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Posts Tagged: women in WWII

US poster by J. Howard Miller, 1943

A Tribute to Rosie the Riveter

Rosie the Riveter has come to represent the women of World War II. We all love Rosie. She’s strong but cute. She has biceps, but she curls her hair and does her nails. And look at that chin—she won’t let anyone tell her what she can or can’t do. She is woman; hear her riveting gun. The 1940 census counted 132 million people in the USA. During the war, 11 million men and women served in the armed forces. Even ... Read Article
US War Bond Poster, 1942

Lessons from the 1940s Woman – Women’s Work Is Good Work

The World War II era was a pivotal time for women, a hinge between the traditional home-based women’s role and the modern career-based role. Wartime posters show the fullness of a woman’s place in society and reveal the values that drove this generation to victory. Through these posters we’ll see lessons we can learn from women of that era. She’s canning. In a frilly apron. And she’s smiling.   To many mo... Read Article
US War Bond Poster, 1942

Lessons from the 1940s Woman – Be Involved!

The World War II era was a pivotal time for women, a hinge between the traditional home-based women’s role and the modern career-based role. Wartime posters show the fullness of a woman’s place in society and reveal the values that drove this generation to victory. Through these posters we’ll see lessons we can learn from women of that era. When World War II began, women sprang to action as volunteers. This wa... Read Article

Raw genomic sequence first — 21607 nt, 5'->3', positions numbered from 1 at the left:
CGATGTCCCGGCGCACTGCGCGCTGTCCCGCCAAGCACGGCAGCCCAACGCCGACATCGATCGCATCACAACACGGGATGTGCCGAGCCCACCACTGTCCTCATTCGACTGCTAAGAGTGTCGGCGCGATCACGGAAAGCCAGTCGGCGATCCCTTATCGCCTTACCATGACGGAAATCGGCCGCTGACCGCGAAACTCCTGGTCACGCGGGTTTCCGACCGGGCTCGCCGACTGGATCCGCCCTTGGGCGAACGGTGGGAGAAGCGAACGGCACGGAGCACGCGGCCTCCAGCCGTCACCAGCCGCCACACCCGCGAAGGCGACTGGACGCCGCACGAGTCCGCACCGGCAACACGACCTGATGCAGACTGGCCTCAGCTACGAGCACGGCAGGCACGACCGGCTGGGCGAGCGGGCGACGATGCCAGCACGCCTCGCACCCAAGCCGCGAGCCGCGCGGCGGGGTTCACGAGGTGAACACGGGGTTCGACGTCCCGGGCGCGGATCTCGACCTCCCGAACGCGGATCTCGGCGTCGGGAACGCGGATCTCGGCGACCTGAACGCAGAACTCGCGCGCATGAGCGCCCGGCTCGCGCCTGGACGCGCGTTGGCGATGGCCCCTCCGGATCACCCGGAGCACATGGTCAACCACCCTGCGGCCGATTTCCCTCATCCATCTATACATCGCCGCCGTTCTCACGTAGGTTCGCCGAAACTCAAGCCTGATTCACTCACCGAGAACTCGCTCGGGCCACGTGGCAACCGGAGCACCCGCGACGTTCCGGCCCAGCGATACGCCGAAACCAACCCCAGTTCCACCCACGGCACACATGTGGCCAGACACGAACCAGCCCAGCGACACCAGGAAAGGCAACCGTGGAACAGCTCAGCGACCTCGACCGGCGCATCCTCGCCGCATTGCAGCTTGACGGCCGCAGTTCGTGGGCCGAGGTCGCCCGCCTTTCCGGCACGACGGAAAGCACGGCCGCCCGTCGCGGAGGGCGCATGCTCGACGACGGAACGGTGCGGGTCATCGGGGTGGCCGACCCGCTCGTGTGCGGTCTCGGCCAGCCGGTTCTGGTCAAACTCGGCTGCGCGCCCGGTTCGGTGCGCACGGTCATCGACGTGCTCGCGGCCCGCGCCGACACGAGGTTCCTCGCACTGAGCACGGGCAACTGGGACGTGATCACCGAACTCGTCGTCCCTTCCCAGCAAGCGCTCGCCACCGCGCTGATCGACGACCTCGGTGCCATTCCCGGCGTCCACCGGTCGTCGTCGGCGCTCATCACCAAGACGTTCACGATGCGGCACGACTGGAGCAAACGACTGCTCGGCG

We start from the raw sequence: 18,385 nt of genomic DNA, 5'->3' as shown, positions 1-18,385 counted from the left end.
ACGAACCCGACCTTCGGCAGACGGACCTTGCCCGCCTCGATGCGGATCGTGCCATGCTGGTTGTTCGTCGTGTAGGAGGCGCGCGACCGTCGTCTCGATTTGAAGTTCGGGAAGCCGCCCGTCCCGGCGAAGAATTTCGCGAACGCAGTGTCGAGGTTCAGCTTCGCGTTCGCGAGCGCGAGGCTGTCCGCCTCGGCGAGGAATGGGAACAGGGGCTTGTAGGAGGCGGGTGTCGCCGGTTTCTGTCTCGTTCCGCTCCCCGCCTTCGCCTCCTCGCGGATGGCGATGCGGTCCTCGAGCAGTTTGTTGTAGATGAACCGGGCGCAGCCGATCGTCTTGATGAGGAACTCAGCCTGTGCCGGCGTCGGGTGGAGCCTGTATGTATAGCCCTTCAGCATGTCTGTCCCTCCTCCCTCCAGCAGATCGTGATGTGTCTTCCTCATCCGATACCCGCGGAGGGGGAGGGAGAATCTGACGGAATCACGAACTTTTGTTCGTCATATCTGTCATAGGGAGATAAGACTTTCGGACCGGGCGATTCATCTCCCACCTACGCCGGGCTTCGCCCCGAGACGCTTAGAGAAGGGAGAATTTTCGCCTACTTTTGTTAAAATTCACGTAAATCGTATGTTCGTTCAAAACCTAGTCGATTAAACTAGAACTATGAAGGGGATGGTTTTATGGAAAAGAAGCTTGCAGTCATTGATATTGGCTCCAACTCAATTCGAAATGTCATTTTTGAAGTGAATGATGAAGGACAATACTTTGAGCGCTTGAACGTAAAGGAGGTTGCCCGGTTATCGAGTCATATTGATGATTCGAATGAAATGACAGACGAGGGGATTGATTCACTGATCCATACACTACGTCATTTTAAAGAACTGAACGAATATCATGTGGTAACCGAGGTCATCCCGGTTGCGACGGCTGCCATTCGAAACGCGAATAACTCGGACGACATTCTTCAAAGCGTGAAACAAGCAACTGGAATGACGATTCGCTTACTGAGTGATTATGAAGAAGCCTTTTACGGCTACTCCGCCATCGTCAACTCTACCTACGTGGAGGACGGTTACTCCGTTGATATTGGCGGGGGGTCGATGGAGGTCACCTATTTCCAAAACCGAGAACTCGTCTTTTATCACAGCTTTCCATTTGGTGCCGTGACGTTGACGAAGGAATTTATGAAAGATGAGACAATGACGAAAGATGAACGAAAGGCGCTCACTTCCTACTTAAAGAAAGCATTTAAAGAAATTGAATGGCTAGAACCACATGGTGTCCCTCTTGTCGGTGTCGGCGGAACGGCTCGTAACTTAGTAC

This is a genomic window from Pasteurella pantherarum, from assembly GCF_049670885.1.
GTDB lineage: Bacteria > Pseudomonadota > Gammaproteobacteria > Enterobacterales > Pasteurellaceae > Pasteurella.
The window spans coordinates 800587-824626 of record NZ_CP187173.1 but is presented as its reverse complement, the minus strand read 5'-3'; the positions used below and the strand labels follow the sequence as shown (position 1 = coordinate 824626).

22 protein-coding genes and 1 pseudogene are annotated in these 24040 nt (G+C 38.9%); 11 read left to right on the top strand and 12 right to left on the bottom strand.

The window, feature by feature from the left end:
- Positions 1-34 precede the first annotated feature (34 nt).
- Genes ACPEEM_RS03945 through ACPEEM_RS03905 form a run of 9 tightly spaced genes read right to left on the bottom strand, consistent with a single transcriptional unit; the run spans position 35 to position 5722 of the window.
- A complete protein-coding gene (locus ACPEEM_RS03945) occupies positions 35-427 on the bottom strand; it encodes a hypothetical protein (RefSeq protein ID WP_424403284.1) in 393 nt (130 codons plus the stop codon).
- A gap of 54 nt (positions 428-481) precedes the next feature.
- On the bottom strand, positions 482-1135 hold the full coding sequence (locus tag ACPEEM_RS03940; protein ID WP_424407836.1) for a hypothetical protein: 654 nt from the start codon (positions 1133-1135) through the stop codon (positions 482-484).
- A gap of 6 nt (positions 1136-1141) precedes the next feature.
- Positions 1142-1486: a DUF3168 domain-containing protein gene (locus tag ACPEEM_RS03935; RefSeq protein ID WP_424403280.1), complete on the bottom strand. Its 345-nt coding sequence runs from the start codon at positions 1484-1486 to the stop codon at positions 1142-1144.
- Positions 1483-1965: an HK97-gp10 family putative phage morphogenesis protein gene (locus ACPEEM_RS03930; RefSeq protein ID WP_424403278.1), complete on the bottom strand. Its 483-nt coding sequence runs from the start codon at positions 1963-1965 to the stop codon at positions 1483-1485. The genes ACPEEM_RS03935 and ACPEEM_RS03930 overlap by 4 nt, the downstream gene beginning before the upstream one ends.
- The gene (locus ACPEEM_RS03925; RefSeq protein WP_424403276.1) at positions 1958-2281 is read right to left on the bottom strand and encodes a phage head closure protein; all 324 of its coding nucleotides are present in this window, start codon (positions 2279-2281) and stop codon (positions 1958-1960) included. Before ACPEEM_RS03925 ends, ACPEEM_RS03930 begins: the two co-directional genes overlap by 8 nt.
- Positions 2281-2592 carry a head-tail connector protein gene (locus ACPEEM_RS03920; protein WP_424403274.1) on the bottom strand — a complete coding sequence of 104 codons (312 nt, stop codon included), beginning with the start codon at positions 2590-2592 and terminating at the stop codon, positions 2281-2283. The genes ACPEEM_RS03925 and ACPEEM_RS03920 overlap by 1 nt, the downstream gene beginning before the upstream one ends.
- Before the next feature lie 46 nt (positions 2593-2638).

US recruiting poster, 1944

Lessons from the 1940s Woman – Support Your Man!

Here’s a poster that would never be printed today. To the eye of the 2010 woman, this girl looks a bit…daft. The doting little woman fawning over her man’s accomplishments. Doesn’t she have a life of her own? Maybe she’s not as stupid as we think. Though our culture has undergone a gigantic shift, the basic nature of a man has not. According to Dr. Emerson Eggerichs in Love and Respect (... Read Article

Lessons from the 1940s Woman – Make It Do!

In our green times, we say, “Reduce, Reuse, Recycle,” but the 1940s woman puts us to shame. For her, “Use It Up, Wear It Out, Make It Do” was more than a slogan, it was a necessary, patriotic lifestyle. Many consumer goods, such as rubber goods and some spices, were scarce because they were produced by Japanese-occupied countries. Metal goods, clothing, and leather were rationed to take care o... Read Article
US poster by J. Howard Miller, WWII

Lessons from the 1940s Woman – Work Is Fulfilling

World War II was a turning point for women. Before the war, few married women had jobs – in fact, most men considered a working wife a shameful sign that he couldn’t provide for his family. Unmarried women found few careers open to them, namely in nursing, teaching, and as secretaries. The war changed that. In 1940, 132 million people lived in the US. and during the war 11 million men and women served in ... Read Article
US poster by J. Howard Miller, 1943

Lessons from the 1940s Woman

  Rosie the Riveter is the icon of World War II women – strong but feminine. She’s got biceps, but she curls her hair and does her nails. She can do a man’s work, and don’t you dare tell her she can’t. She is woman; hear her riveting gun. Today I’m starting a series of posts on lessons we can learn from the women of the 1940s. The World War II time period was a pivotal time fo... Read Article